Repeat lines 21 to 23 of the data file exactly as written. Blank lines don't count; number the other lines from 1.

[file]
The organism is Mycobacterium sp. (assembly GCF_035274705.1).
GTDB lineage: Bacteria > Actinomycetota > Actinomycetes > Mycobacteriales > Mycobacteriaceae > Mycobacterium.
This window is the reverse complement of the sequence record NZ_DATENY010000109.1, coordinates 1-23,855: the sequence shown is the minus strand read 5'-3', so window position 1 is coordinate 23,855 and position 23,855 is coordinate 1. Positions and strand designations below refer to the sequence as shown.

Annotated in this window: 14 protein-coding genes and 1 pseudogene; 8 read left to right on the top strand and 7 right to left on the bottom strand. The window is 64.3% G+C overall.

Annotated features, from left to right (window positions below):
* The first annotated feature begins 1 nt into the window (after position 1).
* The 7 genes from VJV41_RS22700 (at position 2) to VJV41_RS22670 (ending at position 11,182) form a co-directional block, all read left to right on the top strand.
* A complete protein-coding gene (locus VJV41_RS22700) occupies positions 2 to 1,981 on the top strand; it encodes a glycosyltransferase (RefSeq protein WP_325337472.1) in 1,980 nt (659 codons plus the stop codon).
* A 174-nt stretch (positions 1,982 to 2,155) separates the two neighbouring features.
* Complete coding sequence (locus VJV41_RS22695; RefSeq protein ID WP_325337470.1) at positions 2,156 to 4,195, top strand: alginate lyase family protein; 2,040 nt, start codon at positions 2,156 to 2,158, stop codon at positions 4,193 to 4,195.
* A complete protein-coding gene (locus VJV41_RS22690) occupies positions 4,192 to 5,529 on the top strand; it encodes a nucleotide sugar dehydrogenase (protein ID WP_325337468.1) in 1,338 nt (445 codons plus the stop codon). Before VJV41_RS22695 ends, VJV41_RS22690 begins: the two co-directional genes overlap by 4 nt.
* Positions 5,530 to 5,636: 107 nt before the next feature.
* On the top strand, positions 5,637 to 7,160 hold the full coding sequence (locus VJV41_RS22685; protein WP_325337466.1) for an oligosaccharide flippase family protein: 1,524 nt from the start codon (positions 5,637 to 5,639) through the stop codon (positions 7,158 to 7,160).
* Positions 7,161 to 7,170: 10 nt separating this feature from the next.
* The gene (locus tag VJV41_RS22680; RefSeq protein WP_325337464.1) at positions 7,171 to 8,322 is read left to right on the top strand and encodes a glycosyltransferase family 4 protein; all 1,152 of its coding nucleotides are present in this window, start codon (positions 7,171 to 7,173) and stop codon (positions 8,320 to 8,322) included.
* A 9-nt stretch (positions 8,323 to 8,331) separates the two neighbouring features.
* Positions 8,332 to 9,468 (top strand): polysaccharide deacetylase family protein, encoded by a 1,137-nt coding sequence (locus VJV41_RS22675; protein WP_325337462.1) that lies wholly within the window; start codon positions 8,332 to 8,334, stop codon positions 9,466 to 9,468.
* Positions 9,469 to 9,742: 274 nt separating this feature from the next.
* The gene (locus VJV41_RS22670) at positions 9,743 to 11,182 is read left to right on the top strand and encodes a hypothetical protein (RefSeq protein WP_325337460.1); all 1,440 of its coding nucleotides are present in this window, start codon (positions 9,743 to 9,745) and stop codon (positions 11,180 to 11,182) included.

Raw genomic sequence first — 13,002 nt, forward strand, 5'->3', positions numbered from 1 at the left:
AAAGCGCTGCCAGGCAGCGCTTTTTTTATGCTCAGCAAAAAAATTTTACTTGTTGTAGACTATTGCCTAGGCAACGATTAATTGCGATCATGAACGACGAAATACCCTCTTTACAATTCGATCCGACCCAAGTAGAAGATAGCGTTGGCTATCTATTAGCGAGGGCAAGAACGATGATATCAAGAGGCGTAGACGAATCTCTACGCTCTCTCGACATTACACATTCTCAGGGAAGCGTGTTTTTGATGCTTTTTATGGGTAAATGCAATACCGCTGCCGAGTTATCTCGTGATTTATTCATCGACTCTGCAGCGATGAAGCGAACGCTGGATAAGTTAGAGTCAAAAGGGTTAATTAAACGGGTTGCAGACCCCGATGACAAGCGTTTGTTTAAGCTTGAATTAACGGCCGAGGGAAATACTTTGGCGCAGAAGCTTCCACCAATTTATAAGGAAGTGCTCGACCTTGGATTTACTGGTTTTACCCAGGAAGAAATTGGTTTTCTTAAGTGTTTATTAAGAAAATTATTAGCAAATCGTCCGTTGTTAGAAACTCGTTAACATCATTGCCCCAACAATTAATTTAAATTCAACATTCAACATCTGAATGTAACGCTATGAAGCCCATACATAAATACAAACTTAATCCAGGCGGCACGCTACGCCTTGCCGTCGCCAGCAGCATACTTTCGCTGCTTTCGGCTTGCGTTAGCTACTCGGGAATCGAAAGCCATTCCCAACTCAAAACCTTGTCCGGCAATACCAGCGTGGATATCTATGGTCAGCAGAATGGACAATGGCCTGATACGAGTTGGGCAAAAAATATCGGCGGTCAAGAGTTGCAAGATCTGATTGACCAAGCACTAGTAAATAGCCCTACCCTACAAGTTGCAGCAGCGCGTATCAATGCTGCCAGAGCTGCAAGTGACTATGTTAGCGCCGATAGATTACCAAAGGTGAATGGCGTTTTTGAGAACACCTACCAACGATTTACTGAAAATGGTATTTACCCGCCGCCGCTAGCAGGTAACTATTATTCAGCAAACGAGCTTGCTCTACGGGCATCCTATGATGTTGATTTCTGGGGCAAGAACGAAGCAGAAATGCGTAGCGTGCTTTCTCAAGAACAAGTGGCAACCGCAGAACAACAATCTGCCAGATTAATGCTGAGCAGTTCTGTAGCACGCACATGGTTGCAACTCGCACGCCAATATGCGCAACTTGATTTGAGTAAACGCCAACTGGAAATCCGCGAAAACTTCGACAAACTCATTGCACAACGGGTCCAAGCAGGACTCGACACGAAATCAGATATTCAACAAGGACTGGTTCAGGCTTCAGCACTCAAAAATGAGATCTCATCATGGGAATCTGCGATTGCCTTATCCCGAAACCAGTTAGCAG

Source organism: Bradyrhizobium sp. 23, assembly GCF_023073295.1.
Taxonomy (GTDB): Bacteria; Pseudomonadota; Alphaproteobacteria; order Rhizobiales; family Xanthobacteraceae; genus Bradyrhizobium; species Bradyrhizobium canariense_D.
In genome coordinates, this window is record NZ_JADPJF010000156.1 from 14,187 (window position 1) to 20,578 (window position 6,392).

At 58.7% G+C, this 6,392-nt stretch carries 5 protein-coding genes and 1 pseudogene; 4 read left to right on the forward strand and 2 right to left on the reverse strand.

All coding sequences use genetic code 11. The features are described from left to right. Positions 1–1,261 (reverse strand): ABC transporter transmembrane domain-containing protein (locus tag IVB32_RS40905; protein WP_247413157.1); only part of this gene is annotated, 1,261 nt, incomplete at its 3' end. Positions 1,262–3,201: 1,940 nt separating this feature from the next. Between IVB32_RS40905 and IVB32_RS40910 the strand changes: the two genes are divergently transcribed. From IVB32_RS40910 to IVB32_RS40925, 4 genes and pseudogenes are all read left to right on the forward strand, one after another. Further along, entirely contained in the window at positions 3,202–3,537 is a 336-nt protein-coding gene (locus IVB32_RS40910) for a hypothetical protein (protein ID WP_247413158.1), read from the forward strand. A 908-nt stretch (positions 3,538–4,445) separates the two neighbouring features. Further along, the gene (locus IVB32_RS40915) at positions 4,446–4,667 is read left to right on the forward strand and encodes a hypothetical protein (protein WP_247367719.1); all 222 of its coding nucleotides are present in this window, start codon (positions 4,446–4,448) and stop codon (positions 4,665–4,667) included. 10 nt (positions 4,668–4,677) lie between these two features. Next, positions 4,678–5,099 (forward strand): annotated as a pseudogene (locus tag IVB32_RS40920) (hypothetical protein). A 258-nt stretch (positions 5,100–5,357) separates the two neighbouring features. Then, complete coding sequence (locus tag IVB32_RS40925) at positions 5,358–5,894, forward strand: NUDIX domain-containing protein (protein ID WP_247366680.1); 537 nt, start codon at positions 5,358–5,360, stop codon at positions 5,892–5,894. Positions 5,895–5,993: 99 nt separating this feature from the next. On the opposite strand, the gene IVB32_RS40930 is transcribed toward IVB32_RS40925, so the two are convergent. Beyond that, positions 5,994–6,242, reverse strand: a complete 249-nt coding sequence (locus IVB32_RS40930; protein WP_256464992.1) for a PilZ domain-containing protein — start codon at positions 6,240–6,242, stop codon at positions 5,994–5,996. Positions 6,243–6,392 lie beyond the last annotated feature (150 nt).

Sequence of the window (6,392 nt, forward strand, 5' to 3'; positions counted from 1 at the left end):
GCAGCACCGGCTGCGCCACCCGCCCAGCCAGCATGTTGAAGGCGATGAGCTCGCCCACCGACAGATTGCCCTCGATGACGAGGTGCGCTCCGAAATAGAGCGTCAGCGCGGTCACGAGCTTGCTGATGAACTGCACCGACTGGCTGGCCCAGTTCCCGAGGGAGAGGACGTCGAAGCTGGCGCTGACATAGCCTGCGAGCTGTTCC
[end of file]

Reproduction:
AAAGCGCTGCCAGGCAGCGCTTTTTTTATGCTCAGCAAAAAAATTTTACTTGTTGTAGACTATTGCCTAGGCAACGATTAATTGCGATCATGAACGACGAAATACCCTCTTTACAATTCGATCCGACCCAAGTAGAAGATAGCGTTGGCTATCTATTAGCGAGGGCAAGAACGATGATATCAAGAGGCGTAGACGAATCTCTACGCTCTCTCGACATTACACATTCTCAGGGAAGCGTGTTTTTGATGCTTTTTATGGGTAAATGCAATACCGCTGCCGAGTTATCTCGTGATTTATTCATCGACTCTGCAGCGATGAAGCGAACGCTGGATAAGTTAGAGTCAAAAGGGTTAATTAAACGGGTTGCAGACCCCGATGACAAGCGTTTGTTTAAGCTTGAATTAACGGCCGAGGGAAATACTTTGGCGCAGAAGCTTCCACCAATTTATAAGGAAGTGCTCGACCTTGGATTTACTGGTTTTACCCAGGAAGAAATTGGTTTTCTTAAGTGTTTATTAAGAAAATTATTAGCAAATCGTCCGTTGTTAGAAACTCGTTAACATCATTGCCCCAACAATTAATTTAAATTCAACATTCAACATCTGAATGTAACGCTATGAAGCCCATACATAAATACAAACTTAATCCAGGCGGCACGCTACGCCTTGCCGTCGCCAGCAGCATACTTTCGCTGCTTTCGGCTTGCGTTAGCTACTCGGGAATCGAAAGCCATTCCCAACTCAAAACCTTGTCCGGCAATACCAGCGTGGATATCTATGGTCAGCAGAATGGACAATGGCCTGATACGAGTTGGGCAAAAAATATCGGCGGTCAAGAGTTGCAAGATCTGATTGACCAAGCACTAGTAAATAGCCCTACCCTACAAGTTGCAGCAGCGCGTATCAATGCTGCCAGAGCTGCAAGTGACTATGTTAGCGCCGATAGATTACCAAAGGTGAATGGCGTTTTTGAGAACACCTACCAACGATTTACTGAAAATGGTATTTACCCGCCGCCGCTAGCAGGTAACTATTATTCAGCAAACGAGCTTGCTCTACGGGCATCCTATGATGTTGATTTCTGGGGCAAGAACGAAGCAGAAATGCGTAGCGTGCTTTCTCAAGAACAAGTGGCAACCGCAGAACAACAATCTGCCAGATTAATGCTGAGCAGTTCTGTAGCACGCACATGGTTGCAACTCGCACGCCAATATGCGCAACTTGATTTGAGTAAACGCCAACTGGAAATCCGCGAAAACTTCGACAAACTCATTGCACAACGGGTCCAAGCAGGACTCGACACGAAATCAGATATTCAACAAGGACTGGTTCAGGCTTCAGCACTCAAAAATGAGATCTCATCATGGGAATCTGCGATTGCCTTATCCCGAAACCAGTTAGCAG

Source organism: Bradyrhizobium sp. 23, assembly GCF_023073295.1.
Taxonomy (GTDB): Bacteria; Pseudomonadota; Alphaproteobacteria; order Rhizobiales; family Xanthobacteraceae; genus Bradyrhizobium; species Bradyrhizobium canariense_D.